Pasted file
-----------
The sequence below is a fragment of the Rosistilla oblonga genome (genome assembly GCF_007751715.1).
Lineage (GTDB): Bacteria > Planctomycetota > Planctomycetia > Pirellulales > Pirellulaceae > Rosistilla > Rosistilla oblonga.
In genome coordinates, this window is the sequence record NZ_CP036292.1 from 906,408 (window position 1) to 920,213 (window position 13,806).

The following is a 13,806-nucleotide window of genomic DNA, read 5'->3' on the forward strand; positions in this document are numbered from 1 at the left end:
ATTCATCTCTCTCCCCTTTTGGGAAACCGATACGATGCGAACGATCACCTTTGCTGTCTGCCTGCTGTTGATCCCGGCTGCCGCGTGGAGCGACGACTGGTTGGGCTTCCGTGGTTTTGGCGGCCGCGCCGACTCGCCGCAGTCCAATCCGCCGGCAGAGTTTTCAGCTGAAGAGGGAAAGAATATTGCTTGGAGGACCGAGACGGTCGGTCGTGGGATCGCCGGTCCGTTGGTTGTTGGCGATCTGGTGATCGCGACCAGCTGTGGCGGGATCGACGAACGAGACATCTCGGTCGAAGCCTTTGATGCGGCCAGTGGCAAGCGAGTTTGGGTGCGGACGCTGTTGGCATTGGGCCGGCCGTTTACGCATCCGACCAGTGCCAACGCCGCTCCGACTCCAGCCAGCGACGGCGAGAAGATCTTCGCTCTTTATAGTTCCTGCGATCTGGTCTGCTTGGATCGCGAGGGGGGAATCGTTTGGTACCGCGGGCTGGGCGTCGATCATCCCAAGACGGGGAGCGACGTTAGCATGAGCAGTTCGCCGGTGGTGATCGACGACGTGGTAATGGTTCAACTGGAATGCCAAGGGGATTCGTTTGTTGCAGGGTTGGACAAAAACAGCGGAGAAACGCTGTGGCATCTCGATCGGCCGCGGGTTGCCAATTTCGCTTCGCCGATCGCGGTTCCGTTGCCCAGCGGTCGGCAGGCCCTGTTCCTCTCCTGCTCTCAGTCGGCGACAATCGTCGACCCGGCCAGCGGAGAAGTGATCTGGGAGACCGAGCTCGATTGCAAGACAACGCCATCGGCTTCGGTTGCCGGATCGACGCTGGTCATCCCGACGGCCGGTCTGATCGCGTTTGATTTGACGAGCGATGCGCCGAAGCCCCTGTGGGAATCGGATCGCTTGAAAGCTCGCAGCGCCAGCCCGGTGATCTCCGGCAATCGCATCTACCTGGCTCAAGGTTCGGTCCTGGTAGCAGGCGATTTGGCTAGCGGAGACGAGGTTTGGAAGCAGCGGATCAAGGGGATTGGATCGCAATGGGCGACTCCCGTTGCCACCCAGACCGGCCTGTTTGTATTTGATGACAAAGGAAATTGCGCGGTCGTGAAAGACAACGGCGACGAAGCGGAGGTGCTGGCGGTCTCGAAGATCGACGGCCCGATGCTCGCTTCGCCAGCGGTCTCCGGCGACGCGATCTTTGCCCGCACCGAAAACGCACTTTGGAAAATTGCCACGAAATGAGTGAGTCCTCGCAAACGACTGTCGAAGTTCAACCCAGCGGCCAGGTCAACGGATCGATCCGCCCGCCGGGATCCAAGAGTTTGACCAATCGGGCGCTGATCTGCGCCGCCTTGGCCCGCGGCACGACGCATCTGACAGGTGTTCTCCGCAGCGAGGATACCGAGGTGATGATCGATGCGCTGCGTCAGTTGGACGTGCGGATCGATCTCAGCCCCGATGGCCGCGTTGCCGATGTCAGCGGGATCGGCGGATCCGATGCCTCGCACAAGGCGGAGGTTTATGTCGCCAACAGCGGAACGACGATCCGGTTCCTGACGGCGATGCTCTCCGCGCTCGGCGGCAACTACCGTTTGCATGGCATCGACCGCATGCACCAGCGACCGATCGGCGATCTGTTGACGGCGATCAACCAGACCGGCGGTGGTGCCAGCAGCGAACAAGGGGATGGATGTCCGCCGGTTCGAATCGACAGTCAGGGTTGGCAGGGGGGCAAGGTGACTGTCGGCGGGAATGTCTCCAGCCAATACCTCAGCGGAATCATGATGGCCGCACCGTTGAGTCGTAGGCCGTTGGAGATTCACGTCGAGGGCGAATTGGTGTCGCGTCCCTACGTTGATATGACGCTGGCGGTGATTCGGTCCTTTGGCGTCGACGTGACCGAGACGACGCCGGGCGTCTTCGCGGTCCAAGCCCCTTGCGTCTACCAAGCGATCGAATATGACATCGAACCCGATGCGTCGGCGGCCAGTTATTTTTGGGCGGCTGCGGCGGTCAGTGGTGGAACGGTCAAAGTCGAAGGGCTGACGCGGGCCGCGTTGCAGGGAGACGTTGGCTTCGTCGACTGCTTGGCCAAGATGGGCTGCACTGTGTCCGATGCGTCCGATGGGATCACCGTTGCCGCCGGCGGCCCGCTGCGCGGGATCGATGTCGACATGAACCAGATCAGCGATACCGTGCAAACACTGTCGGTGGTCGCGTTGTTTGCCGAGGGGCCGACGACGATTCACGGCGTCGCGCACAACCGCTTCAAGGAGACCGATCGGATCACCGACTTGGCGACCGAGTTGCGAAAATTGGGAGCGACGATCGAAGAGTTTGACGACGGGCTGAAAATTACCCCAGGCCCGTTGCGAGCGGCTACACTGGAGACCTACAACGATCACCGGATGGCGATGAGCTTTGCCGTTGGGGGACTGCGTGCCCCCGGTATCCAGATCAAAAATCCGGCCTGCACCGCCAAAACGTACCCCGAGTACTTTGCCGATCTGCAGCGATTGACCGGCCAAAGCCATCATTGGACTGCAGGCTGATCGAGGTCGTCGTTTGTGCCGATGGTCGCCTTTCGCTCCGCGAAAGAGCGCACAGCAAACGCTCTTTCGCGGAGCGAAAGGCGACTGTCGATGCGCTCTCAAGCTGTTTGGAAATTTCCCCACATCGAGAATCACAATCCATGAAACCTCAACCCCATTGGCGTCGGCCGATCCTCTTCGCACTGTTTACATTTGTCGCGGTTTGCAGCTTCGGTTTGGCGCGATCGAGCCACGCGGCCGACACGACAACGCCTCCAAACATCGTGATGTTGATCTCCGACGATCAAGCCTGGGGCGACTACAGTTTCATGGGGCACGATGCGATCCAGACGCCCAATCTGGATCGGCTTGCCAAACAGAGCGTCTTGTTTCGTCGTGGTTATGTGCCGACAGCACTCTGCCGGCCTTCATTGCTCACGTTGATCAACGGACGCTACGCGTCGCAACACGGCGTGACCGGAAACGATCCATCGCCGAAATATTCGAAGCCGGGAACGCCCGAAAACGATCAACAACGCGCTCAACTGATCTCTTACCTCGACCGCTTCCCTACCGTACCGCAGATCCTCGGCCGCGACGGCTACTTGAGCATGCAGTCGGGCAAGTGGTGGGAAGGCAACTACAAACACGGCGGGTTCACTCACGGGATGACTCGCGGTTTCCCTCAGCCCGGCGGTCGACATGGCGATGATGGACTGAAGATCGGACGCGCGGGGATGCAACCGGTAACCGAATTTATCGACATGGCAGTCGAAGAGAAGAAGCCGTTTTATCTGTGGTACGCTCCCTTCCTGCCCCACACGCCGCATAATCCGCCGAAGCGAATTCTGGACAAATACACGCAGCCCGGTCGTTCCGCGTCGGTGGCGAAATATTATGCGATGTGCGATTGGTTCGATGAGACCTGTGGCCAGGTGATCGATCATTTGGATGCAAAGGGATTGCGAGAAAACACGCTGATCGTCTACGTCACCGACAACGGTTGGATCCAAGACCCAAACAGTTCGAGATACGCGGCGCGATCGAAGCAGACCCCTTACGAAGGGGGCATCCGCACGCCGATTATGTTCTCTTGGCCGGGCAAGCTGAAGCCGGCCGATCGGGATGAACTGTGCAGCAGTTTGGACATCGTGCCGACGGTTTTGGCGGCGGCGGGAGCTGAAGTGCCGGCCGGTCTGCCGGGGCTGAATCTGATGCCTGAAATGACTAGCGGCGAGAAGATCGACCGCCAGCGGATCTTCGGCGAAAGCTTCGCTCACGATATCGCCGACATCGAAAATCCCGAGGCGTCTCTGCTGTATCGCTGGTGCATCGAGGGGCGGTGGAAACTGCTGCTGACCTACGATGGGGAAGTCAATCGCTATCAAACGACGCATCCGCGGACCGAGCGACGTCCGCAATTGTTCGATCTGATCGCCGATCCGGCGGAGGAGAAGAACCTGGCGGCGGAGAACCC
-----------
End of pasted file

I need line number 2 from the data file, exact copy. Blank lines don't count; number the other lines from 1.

Lineage (GTDB): Bacteria > Planctomycetota > Planctomycetia > Pirellulales > Pirellulaceae > Rosistilla > Rosistilla oblonga.